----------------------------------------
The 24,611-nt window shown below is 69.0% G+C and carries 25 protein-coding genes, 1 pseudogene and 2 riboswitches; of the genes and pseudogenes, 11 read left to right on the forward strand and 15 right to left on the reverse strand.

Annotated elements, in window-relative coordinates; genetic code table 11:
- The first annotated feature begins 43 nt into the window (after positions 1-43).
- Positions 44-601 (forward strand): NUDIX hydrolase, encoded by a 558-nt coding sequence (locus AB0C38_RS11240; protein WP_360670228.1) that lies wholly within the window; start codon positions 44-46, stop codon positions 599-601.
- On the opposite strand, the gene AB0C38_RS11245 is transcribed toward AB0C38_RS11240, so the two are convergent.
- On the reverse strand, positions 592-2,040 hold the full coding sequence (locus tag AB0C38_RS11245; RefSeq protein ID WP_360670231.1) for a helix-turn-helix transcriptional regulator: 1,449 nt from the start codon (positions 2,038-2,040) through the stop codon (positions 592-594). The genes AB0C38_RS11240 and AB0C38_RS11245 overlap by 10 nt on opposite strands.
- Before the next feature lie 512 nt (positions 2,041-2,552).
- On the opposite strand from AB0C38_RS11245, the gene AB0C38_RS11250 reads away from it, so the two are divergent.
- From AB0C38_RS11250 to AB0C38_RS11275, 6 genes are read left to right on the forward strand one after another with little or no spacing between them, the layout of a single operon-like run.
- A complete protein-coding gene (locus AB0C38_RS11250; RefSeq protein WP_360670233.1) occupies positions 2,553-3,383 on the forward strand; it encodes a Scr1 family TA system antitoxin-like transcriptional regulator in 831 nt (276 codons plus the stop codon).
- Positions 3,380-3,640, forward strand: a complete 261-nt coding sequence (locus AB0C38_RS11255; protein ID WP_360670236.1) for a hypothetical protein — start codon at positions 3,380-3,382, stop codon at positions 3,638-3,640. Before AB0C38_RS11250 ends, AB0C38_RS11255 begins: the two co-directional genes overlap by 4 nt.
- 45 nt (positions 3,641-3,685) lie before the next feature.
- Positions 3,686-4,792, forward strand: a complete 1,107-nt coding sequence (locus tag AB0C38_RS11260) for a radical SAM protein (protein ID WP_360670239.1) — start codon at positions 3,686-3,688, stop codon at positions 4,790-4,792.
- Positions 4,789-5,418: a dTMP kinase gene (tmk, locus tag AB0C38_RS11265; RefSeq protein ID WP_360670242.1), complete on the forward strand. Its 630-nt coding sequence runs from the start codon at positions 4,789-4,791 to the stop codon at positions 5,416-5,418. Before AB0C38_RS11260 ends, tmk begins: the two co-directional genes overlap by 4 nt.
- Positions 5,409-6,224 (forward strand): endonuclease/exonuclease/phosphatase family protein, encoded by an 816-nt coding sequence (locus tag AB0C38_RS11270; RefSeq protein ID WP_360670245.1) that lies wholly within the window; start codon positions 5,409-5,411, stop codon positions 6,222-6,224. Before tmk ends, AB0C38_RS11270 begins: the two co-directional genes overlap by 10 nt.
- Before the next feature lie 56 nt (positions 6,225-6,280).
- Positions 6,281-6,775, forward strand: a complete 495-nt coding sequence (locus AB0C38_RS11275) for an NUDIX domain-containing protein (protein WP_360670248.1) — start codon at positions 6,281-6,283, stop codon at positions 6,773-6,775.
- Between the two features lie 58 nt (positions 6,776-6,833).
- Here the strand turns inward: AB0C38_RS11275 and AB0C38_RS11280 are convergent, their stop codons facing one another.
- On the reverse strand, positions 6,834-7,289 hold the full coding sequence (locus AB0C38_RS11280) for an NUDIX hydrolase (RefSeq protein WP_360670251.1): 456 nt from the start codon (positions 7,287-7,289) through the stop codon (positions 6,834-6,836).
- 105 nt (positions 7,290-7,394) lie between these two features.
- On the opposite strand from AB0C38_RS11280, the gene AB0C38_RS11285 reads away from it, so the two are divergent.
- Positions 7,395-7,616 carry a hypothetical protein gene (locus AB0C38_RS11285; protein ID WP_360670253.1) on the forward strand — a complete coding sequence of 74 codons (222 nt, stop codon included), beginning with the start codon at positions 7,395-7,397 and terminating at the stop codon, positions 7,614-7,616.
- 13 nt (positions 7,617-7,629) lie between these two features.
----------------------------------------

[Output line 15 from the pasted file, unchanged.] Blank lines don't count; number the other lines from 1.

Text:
- Positions 5,409-6,224 (forward strand): endonuclease/exonuclease/phosphatase family protein, encoded by an 816-nt coding sequence (locus tag AB0C38_RS11270; RefSeq protein ID WP_360670245.1) that lies wholly within the window; start codon positions 5,409-5,411, stop codon positions 6,222-6,224. Before tmk ends, AB0C38_RS11270 begins: the two co-directional genes overlap by 10 nt.